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How to turn on remote computers with Wake-on-LAN

Brock Bingham candid headshot
Brock Bingham|February 9, 2024
Dog drooling while reading content on laptop
Dog drooling while reading content on laptop

Turning on or waking up remote computers might seem like an easy thing to do. After all, we live in a world of AI and self-driving cars. Surely, turning on remote endpoints can’t be that hard, right? Right??? Let’s dive deeper into this surprisingly convoluted feat and discover the magic behind Wake-on-LAN.

What is Wake-on-LAN?

Wake-on-LAN, also referred to as WoL, is a networking standard introduced in 1997 that utilizes a network message to wake computers that are off or in a sleep state. While advancements have been made over the years to further support and extend the capabilities of Wake-on-LAN, the core functionality remains unchanged.

How does Wake-on-LAN work?

Wake-on-LAN utilizes specially designed frames sent on the data link layer called magic packets to turn on remote endpoints that are typically connected to the same local area network (LAN).

Contrary to their name, magic packets unfortunately contain no actual magic. Instead, they rely on pretty common networking information, including the target device’s MAC address and six bytes of all 255.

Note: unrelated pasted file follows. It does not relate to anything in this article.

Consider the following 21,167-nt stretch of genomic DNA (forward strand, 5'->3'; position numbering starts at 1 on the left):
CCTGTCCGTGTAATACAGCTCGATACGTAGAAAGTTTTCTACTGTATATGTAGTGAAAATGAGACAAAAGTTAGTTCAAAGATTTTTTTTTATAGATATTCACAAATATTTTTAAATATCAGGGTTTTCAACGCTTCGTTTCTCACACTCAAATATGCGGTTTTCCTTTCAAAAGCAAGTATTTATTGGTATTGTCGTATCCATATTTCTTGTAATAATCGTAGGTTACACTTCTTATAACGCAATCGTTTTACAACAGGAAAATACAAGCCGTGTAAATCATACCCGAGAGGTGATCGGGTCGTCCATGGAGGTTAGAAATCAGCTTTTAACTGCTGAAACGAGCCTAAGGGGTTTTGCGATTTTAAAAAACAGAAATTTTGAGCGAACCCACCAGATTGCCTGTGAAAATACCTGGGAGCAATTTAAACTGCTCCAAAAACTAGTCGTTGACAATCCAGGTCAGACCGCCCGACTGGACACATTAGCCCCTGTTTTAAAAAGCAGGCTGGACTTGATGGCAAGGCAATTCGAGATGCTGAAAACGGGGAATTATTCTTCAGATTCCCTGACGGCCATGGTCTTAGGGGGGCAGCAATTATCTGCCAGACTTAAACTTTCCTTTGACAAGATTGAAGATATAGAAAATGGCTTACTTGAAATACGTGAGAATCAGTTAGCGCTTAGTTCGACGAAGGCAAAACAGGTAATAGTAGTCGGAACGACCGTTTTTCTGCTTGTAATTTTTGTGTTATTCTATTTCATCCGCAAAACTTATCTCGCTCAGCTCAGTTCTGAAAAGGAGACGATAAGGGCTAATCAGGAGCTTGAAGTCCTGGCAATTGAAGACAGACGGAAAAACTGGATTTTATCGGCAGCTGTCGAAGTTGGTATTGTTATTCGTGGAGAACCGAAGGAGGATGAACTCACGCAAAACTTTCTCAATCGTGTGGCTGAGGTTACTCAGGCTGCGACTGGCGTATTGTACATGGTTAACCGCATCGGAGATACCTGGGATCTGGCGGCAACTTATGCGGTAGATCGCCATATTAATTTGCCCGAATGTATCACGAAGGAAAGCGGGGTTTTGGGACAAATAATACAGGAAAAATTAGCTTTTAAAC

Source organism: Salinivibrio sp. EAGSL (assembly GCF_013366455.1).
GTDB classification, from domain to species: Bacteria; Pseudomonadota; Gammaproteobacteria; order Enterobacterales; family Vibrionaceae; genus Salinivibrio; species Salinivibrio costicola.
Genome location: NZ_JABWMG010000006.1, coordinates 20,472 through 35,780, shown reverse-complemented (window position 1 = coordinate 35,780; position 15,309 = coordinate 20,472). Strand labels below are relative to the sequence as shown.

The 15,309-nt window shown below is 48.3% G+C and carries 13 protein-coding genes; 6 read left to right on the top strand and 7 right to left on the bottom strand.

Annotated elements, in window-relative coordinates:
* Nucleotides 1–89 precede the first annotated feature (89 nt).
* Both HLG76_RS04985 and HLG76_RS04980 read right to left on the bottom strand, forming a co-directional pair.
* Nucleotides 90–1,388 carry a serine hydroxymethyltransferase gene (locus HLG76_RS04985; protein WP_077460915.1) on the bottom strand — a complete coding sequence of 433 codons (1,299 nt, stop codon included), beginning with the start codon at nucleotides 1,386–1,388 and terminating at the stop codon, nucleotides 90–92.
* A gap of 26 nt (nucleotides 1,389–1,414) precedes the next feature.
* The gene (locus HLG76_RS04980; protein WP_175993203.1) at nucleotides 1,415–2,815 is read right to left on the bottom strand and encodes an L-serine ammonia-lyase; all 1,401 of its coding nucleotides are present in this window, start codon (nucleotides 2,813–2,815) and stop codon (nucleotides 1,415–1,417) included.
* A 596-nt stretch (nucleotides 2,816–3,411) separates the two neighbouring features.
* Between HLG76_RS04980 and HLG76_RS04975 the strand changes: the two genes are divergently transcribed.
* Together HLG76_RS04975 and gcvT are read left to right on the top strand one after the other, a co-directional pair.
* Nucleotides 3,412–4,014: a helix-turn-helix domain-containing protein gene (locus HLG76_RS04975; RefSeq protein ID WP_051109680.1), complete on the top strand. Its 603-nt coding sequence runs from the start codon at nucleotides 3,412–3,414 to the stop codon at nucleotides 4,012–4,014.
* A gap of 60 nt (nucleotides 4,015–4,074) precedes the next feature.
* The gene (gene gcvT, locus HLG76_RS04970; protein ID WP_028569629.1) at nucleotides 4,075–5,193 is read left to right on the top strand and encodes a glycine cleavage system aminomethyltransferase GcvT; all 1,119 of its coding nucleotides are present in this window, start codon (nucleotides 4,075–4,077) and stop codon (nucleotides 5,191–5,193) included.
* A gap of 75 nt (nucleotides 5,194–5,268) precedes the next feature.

When you send a WoL message, a magic packet is broadcast to all devices on a given network. Then, when a network interface controller (NIC) with a matching MAC address receives the magic packet, it signals the computer to turn on.

I like to think of WoL like trying to wake up one of my teenage kids who we’ll call Kelly and Christa. If I yell loud enough, they can hear me throughout the house. If I yell, “Christa, wake up!” both kids will hear it, but only Christa will respond, though usually threats are involved.

The downsides of Wake-on-LAN

Wake-on-LAN is awesome — when it works. Unfortunately, there are several reasons why it may not work. Here are a few of the hurdles you may run into when trying to utilize WoL to turn on remote devices.

1. Wake-on-LAN broadcast packets are not routed

As the name suggests, Wake-on-LAN was designed to work on your local area network. Broadcast packets are generally not routed past the LAN. Remember my stellar analogy about waking up teenagers? Well, if my teenager was asleep at their friend’s house, I couldn’t wake them up by yelling.

There are ways around this limitation, such as subnet-directed broadcasts, but they require specialized network configuration, which usually isn’t enabled by default and could leave your network vulnerable to DDoS attacks.

2. Devices and networks must be configured to support Wake-on-LAN

WoL requires the correct configuration of multiple settings in order to function. Generally, there are at least three things you need to set up to utilize WoL: